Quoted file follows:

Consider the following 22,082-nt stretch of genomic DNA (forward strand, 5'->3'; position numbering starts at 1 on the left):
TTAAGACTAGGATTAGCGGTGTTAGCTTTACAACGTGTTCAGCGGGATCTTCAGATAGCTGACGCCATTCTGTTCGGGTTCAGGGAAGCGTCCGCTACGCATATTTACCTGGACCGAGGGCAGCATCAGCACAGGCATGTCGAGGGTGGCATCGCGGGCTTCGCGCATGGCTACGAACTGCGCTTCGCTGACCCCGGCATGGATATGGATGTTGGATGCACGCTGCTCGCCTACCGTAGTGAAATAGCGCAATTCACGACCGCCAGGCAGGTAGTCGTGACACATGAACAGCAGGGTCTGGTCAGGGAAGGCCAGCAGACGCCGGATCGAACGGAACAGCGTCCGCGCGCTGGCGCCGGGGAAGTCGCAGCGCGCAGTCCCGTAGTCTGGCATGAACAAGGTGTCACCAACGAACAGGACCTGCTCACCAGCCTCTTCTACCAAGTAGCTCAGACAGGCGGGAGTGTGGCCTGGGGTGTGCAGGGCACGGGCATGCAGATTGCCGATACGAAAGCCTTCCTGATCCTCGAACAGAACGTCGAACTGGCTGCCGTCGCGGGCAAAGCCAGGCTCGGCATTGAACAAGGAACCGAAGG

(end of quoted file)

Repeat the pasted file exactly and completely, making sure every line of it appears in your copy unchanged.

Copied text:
Consider the following 22,082-nt stretch of genomic DNA (forward strand, 5'->3'; position numbering starts at 1 on the left):
TTAAGACTAGGATTAGCGGTGTTAGCTTTACAACGTGTTCAGCGGGATCTTCAGATAGCTGACGCCATTCTGTTCGGGTTCAGGGAAGCGTCCGCTACGCATATTTACCTGGACCGAGGGCAGCATCAGCACAGGCATGTCGAGGGTGGCATCGCGGGCTTCGCGCATGGCTACGAACTGCGCTTCGCTGACCCCGGCATGGATATGGATGTTGGATGCACGCTGCTCGCCTACCGTAGTGAAATAGCGCAATTCACGACCGCCAGGCAGGTAGTCGTGACACATGAACAGCAGGGTCTGGTCAGGGAAGGCCAGCAGACGCCGGATCGAACGGAACAGCGTCCGCGCGCTGGCGCCGGGGAAGTCGCAGCGCGCAGTCCCGTAGTCTGGCATGAACAAGGTGTCACCAACGAACAGGACCTGCTCACCAGCCTCTTCTACCAAGTAGCTCAGACAGGCGGGAGTGTGGCCTGGGGTGTGCAGGGCACGGGCATGCAGATTGCCGATACGAAAGCCTTCCTGATCCTCGAACAGAACGTCGAACTGGCTGCCGTCGCGGGCAAAGCCAGGCTCGGCATTGAACAAGGAACCGAAGG